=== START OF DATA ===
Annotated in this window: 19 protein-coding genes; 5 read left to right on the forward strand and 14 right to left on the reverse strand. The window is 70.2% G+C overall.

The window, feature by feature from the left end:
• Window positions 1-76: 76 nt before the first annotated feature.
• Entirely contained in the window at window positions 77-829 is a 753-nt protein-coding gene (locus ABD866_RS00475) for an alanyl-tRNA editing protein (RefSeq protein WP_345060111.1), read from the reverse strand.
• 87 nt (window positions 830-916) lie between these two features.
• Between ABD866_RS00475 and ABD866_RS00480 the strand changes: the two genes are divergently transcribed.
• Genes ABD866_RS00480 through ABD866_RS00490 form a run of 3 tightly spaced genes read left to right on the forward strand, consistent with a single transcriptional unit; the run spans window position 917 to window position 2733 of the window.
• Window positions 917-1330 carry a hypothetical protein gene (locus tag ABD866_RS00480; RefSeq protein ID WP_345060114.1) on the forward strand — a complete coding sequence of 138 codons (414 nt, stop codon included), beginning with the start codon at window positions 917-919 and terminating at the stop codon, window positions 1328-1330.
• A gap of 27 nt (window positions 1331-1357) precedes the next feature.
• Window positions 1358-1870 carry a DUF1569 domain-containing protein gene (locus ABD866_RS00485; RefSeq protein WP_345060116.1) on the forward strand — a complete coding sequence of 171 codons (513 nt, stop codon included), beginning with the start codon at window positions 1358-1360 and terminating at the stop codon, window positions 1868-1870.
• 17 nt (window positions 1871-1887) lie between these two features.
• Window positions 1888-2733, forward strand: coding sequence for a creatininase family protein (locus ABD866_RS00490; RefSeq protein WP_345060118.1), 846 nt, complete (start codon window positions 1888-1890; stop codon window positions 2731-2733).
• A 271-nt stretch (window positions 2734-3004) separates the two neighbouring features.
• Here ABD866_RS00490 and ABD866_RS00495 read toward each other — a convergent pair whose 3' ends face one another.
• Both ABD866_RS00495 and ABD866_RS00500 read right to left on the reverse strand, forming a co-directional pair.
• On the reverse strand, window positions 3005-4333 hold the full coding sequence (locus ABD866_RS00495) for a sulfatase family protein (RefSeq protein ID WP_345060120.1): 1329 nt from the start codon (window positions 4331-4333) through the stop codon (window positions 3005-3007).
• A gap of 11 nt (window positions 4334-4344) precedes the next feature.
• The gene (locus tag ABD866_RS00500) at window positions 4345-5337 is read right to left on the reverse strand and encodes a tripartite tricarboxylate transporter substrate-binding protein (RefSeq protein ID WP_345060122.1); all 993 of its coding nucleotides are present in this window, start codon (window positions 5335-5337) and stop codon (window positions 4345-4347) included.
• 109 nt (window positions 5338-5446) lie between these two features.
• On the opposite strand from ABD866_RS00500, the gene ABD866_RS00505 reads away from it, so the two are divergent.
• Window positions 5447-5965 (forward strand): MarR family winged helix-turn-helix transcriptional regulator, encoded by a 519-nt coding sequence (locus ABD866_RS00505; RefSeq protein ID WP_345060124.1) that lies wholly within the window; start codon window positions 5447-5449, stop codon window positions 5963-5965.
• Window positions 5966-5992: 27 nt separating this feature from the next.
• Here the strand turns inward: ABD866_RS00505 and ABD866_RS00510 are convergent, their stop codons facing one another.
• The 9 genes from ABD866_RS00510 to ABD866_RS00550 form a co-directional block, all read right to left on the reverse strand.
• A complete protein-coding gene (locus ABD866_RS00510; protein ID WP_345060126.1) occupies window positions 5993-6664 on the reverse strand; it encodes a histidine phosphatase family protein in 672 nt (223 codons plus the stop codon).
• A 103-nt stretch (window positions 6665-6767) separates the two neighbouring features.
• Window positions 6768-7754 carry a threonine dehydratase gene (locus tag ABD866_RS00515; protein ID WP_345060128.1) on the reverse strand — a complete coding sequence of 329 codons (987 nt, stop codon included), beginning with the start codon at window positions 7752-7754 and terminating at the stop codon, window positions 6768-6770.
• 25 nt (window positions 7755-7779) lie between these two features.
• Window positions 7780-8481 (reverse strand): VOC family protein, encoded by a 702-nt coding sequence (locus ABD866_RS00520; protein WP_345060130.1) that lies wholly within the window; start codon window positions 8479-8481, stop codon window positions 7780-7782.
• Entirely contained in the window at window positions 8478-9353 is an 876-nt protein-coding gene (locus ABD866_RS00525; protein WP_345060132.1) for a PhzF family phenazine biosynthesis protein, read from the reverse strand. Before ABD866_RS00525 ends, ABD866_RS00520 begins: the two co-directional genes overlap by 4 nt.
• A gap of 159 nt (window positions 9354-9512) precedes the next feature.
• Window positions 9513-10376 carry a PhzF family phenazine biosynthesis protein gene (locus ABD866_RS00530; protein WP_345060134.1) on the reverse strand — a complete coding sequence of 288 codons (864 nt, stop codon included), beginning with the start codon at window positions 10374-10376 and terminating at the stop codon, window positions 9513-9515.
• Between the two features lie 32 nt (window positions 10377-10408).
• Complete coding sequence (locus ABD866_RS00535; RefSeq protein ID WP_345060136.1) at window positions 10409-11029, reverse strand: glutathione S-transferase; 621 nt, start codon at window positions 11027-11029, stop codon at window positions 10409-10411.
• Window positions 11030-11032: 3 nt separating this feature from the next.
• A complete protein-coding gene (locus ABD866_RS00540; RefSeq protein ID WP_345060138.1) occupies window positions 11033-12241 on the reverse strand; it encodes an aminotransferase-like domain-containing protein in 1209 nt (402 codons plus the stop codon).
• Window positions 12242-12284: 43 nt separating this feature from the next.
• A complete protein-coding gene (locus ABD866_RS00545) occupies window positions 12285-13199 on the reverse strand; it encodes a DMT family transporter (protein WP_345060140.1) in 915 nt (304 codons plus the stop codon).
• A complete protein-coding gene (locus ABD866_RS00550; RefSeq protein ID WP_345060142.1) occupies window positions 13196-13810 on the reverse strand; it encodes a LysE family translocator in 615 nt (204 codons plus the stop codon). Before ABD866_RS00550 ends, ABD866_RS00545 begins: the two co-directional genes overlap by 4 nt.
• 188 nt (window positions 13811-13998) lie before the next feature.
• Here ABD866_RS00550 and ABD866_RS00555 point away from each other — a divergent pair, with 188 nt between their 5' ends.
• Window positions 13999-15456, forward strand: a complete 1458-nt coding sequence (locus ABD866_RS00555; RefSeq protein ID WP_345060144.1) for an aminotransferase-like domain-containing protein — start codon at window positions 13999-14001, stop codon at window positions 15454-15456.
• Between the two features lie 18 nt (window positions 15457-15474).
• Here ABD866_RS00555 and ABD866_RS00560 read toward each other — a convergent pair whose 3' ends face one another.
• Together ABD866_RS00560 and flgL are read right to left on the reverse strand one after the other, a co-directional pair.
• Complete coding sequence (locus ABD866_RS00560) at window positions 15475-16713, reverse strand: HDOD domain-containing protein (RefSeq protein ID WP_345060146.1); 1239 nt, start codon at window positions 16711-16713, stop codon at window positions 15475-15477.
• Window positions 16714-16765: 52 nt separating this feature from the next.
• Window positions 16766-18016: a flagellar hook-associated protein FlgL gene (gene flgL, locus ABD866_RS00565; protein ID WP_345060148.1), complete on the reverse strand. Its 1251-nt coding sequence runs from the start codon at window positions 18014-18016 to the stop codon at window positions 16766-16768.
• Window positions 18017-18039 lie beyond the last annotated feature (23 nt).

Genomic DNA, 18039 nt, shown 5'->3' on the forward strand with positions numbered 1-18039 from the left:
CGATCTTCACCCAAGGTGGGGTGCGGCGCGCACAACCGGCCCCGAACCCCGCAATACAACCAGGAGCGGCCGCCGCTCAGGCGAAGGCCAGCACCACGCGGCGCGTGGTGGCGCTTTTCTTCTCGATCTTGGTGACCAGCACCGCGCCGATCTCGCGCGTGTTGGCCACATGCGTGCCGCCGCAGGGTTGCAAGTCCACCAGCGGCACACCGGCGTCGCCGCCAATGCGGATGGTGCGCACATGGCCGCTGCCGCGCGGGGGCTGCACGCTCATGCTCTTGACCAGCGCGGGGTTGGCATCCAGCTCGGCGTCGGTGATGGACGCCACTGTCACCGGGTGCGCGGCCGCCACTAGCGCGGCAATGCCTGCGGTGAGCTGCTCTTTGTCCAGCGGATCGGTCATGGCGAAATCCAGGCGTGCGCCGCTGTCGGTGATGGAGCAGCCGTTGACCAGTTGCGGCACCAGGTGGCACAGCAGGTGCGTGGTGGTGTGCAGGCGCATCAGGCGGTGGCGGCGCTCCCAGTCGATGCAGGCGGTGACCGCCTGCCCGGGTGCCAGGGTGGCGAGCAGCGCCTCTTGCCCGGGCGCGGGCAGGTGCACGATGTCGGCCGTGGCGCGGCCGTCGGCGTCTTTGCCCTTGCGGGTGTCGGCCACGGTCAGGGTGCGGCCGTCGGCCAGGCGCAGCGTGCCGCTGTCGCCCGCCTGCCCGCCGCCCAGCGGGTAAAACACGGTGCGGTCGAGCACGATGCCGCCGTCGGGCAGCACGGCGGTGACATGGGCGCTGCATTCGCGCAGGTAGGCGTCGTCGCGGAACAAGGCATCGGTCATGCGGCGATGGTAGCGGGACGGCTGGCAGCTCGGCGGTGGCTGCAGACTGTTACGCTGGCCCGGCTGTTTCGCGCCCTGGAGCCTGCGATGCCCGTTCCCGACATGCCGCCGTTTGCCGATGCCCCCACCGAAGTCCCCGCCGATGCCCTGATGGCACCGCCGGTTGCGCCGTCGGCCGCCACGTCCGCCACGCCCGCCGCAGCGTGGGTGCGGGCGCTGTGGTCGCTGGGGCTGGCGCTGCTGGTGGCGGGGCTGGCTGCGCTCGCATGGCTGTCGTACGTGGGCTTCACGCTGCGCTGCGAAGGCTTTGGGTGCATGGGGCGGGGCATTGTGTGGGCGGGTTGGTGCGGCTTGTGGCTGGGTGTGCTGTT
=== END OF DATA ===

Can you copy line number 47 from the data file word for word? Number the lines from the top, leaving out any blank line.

• Window positions 16714-16765: 52 nt separating this feature from the next.